He was unusual too in the variety of intellectual strands which combined in his person. Influences upon him ranged through Shelley, Whitman, Thoreau, Ruskin, Lewis Morgan, Olive Schreiner, William Morris, Hyndman, Buddha, Havelock Ellis, J. H. Noyes, Ulrichs, to Kraft Ebing and Moll. A motley crew, some of whom would have been disconcerted to find themselves in the same company. Carpenter did not only respond to socialism in the 1880s, he went on to challenge other aspects of Victorian orthodoxy. He queried for example the superior benefit of 'civilisation' over other cultures, the superiority too of Christianity over Eastern religions. He questioned the mechanical basis of scientific thinking and Darwinism. If his conclusions were vague and mystical he was at least conscious of a real problem - how to connect the question of the social control of the external world with the needs of human biology. He was aware that much that was seen as natural in his culture was not 'natural' in other cultures. He pointed out that behaviour regarded as criminal in one context was not seen as criminal in other cultures.

His writing on sexuality which began to appear from the 1890s was consistent with these concerns and with his belief in the virtue of released natural emotion. His main preoccupation, as in his earlier writings, was with the theme of separation. Sin is described as 'the sundering of one's being' in Love's Coming of Age.7 His writings on the position of women were regarded as shocking in the 1890s but he went even further towards unrespectability when he touched upon the subject of homosexuality. The contract for Love's Coming of Age was abruptly cancelled by Fisher Unwin because of the publisher's fear that a pamphlet on 'Homogenic Love', Carpenter's term for homosexuality, would be included. Carpenter describes the fortunes of this pamphlet in his autobiography My Days and Dreams:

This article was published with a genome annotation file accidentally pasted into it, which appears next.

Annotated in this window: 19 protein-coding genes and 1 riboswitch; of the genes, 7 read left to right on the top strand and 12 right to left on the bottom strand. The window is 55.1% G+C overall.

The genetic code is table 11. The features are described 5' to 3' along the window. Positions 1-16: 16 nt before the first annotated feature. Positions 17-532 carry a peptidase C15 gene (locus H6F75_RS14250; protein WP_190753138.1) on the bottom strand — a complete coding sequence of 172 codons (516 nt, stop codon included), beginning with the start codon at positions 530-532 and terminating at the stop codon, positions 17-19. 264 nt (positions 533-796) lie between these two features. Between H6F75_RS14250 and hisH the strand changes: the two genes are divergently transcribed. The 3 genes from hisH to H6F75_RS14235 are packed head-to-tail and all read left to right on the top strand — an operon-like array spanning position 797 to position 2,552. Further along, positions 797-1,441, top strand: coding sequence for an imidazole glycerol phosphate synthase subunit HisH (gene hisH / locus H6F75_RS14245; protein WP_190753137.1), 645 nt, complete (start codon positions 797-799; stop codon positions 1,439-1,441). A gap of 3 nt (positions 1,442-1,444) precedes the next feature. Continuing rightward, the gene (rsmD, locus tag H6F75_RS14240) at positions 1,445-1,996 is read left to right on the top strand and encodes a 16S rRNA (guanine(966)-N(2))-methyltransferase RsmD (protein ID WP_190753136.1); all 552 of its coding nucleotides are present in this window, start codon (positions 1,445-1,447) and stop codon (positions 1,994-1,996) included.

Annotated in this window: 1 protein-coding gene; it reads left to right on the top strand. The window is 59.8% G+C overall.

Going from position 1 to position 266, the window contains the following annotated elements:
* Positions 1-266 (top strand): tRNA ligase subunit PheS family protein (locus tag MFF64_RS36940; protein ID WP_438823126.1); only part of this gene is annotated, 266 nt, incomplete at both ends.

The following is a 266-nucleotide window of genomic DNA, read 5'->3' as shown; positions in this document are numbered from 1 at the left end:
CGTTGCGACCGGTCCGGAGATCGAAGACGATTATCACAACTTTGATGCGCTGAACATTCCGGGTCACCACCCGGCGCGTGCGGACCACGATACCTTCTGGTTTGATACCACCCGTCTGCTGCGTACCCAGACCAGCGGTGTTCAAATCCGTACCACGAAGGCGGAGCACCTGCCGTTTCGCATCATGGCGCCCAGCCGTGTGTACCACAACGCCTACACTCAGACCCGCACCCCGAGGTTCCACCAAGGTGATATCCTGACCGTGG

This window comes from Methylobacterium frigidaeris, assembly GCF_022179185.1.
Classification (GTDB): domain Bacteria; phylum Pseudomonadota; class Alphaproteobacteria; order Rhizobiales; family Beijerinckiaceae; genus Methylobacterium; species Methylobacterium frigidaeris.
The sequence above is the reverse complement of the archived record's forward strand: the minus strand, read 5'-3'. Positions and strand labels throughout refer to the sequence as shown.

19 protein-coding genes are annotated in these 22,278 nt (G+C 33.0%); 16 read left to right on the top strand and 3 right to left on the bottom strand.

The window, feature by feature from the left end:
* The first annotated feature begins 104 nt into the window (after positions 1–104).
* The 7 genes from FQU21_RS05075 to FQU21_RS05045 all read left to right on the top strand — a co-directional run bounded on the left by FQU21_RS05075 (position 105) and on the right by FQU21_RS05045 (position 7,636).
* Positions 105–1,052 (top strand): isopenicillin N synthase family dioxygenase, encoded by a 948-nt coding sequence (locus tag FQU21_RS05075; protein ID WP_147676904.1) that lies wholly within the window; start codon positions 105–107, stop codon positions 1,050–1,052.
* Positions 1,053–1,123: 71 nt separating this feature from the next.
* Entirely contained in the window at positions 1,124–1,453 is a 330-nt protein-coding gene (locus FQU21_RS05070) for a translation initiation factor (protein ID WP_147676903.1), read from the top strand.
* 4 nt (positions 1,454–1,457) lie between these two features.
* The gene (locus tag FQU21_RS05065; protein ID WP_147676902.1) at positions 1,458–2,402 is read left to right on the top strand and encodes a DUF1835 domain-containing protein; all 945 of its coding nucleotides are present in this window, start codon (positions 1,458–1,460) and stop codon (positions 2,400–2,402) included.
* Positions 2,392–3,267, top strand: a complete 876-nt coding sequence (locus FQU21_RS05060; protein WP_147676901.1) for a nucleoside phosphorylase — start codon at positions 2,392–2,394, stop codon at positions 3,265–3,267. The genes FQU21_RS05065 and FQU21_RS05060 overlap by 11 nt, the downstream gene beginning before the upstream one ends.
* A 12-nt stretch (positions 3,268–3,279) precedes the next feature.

" I... had only a comparatively small number of copies struck off which were not sold but sent round pretty freely to those who I thought would be interested in the subject or able to contribute views or information upon it. My object in fact was to get in touch with others and to obtain material for future study or publication. Even in this quiet way the pamphlet created some alarm... but it is quite possible the matter would have ended there, if it had not been for the Oscar Wilde troubles. Wilde was arrested in April 1895 and from that moment a sheer panic prevailed over all questions of sex and especially of course questions of the 'intermediate sex'.8